Xconomist of the Week: Rebecca Lynn on the Financial Services Boom
Morgenthaler Ventures partner Rebecca Lynn shows up at just about every Health 2.0 event in Silicon Valley—heck, she organizes some of them, like Morgenthaler’s annual DC to VC health IT showcase. So if you only went to those events, you might think that was Lynn’s whole investing focus.
But in fact, the Xconomist’s portfolio at Morgenthaler ranges from health (Practice Fusion) to cloud computing (Socrata) to financial services (Lending Club). That kind of variety is mirrored in Lynn’s own resumé, which includes a BS in chemical engineering from the University of Missouri, a JD from the U.C. Berkeley School of Law, an MBA from Berkeley’s Haas School of Business, and jobs at Procter & Gamble and NextCard, an early online credit card company.
Lynn thinks it’s a great time to be innovating in financial services, for at least three reasons. First, an economic environment where interest rates are so low and lending practices are so strict that people are looking for places other than banks to park their money or get loans. Second, the advent of “big data,” including social data, which gives Web-based financial services companies new ways to evaluate risk and tailor their services. Third, the mobile revolution, which gives everyone instant access to information about their finances.
I talked with Lynn a couple of weeks ago about Lending Club and Pageonce, two Morgenthaler portfolio companies that are busy exploiting these trends. That week, Lending Club had just announced a big coup: the addition of John Mack, who served as CEO of Morgan Stanley until 2009 and chairman of its board until 2011, to its board of directors. Mack is a heavy hitter in the financial world, so Lending Club signing him up as a director was roughly equivalent to a music startup recruiting David Geffen or a food startup roping in Gordon Ramsay. Lynn was very happy about the news—and she explained in our conversation why financial services is an increasing focus for her firm.
Xconomy: You joined Morgenthaler in 2007 and financial services has been one of your focus areas, along with health IT, mobile, and Internet services. But you have a background in financial services that predates Morgenthaler.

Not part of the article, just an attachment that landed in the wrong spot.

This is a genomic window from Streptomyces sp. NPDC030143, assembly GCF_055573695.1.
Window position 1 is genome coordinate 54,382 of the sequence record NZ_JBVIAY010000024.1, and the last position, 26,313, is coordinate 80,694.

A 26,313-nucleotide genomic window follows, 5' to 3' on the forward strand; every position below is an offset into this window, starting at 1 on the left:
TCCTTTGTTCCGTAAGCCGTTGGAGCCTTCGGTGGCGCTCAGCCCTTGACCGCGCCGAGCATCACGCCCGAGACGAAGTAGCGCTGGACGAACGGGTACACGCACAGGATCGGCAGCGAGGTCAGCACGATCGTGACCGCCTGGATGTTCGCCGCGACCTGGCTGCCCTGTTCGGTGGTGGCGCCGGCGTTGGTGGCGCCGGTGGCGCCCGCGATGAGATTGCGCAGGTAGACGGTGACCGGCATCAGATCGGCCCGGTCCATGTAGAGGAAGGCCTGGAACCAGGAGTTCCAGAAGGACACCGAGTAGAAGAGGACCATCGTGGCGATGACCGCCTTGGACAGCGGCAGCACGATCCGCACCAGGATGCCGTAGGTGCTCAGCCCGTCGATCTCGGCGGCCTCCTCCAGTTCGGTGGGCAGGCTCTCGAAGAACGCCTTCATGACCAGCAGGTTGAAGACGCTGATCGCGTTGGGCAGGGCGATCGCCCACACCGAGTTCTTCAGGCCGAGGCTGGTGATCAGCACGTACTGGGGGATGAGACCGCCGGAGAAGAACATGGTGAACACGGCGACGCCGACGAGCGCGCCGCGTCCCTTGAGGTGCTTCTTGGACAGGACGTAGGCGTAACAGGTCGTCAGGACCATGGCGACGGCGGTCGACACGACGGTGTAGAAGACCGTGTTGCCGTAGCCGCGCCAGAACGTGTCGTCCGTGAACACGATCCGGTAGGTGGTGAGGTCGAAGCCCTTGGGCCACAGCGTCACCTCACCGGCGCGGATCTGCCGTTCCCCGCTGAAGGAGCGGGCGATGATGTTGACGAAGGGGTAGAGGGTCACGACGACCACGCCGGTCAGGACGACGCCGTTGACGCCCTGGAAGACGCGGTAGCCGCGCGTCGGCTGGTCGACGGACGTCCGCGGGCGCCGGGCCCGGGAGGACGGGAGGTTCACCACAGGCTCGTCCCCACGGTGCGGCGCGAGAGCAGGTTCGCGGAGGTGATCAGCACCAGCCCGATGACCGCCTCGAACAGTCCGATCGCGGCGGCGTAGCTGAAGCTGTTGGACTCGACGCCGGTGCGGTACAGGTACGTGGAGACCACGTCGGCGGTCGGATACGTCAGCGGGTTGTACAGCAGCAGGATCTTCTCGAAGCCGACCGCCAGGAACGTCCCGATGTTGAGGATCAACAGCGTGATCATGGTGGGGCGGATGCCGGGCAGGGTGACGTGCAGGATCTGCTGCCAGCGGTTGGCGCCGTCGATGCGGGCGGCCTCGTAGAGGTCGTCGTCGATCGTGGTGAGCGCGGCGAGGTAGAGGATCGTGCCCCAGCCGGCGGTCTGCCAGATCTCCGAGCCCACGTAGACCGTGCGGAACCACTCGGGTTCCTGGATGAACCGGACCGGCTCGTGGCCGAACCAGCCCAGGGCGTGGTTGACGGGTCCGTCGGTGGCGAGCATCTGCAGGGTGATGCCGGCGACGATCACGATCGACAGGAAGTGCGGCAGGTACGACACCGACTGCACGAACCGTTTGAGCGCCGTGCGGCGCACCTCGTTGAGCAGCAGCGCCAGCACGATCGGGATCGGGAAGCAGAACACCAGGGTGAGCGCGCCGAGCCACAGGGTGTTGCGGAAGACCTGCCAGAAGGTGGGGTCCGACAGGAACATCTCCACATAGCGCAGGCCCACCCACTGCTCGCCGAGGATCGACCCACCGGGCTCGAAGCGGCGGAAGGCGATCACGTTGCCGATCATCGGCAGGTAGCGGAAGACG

Rebecca Lynn: I spent four years at NextCard, the first online credit card company. We owned the patent for real-time online approval for credit card consumers. I was employee number 30, was the first product manager, and ended up running all of their online marketing. That background gave me good exposure to consumer credit. A lot of VCs on the West Coast have payment experience, but very few people have credit experience, so I see a lot of deals in the credit and underwriting world just by virtue of that. When I first came to Morgenthaler I did a deep dive in financial services because that was my background.
X: One of your biggest financial services investments is in Lending Club. How did that come about?
RL: I was really intrigued by their model, their vision. They were disintermediating the banks. You can’t get much bigger than that. And they were doing this in the right way. They were scoring the loans themselves. They were also playing in the prime and superprime market, which, as I learned at NextCard, is super important. NextCard got into subprime [loans] very early and that is really what brought the company down. Subprime is something you can do later in a company’s life, but if you are doing prime and you have runway in front of you, you should keep doing prime.
I also liked how analytical and rigorous the company was, in terms of their understanding of the loan business. They didn’t take a balance-sheet risk. It’s not a bank; it’s not a financial institution at all, it’s a technology platform. That is exactly the kind of model I like to see when I’m doing early stage investing, because it’s a capital-efficient model. This is a marketplace where investors and borrowers are able to meet.
X: Say more about their model. Why is it more attractive than just starting a bank?
RL: Lending Club has a lot of efficiencies. They are not taking on deposits; they are strictly a platform. A borrower comes in, applies for credit, and they will match that person with a lender, and investor on the other side who wants to put money into the company. It’s not a brick-and-mortar situation. If you look at banks themselves, they are incredibly inefficient. If you put money into a savings account, you are getting virtually nothing back in interest. If you have an 880 credit score, which is incredibly high, you are still going to pay 13 percent to borrow money. The bank is keeping that. When you’re paying 17 or 18 percent on a credit card, you are just servicing the inefficiency of running these big institutions. There is a much more efficient way to run a company.
What Renaud [Laplanche, Lending Club’s founder and CEO] did is create a platform for investors and borrowers to interact directly. If you are an investor, you can choose to … Next Page »